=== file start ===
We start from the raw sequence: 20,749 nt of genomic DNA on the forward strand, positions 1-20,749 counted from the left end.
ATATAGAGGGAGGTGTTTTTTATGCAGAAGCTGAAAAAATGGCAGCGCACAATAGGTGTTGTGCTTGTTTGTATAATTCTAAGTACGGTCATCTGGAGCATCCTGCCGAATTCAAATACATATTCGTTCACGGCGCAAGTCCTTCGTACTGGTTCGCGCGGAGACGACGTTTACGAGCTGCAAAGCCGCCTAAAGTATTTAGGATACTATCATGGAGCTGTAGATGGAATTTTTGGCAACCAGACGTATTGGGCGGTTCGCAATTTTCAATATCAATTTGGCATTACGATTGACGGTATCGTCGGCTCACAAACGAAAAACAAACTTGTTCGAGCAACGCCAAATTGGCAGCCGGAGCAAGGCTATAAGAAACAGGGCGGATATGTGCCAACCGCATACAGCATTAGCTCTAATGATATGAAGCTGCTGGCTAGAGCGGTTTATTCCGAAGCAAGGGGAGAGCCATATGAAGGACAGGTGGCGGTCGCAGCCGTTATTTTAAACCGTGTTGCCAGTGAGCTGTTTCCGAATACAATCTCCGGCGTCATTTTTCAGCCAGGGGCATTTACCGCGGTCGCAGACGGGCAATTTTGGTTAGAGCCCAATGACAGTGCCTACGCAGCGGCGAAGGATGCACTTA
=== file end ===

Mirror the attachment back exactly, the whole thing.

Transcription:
We start from the raw sequence: 20,749 nt of genomic DNA on the forward strand, positions 1-20,749 counted from the left end.
ATATAGAGGGAGGTGTTTTTTATGCAGAAGCTGAAAAAATGGCAGCGCACAATAGGTGTTGTGCTTGTTTGTATAATTCTAAGTACGGTCATCTGGAGCATCCTGCCGAATTCAAATACATATTCGTTCACGGCGCAAGTCCTTCGTACTGGTTCGCGCGGAGACGACGTTTACGAGCTGCAAAGCCGCCTAAAGTATTTAGGATACTATCATGGAGCTGTAGATGGAATTTTTGGCAACCAGACGTATTGGGCGGTTCGCAATTTTCAATATCAATTTGGCATTACGATTGACGGTATCGTCGGCTCACAAACGAAAAACAAACTTGTTCGAGCAACGCCAAATTGGCAGCCGGAGCAAGGCTATAAGAAACAGGGCGGATATGTGCCAACCGCATACAGCATTAGCTCTAATGATATGAAGCTGCTGGCTAGAGCGGTTTATTCCGAAGCAAGGGGAGAGCCATATGAAGGACAGGTGGCGGTCGCAGCCGTTATTTTAAACCGTGTTGCCAGTGAGCTGTTTCCGAATACAATCTCCGGCGTCATTTTTCAGCCAGGGGCATTTACCGCGGTCGCAGACGGGCAATTTTGGTTAGAGCCCAATGACAGTGCCTACGCAGCGGCGAAGGATGCACTTA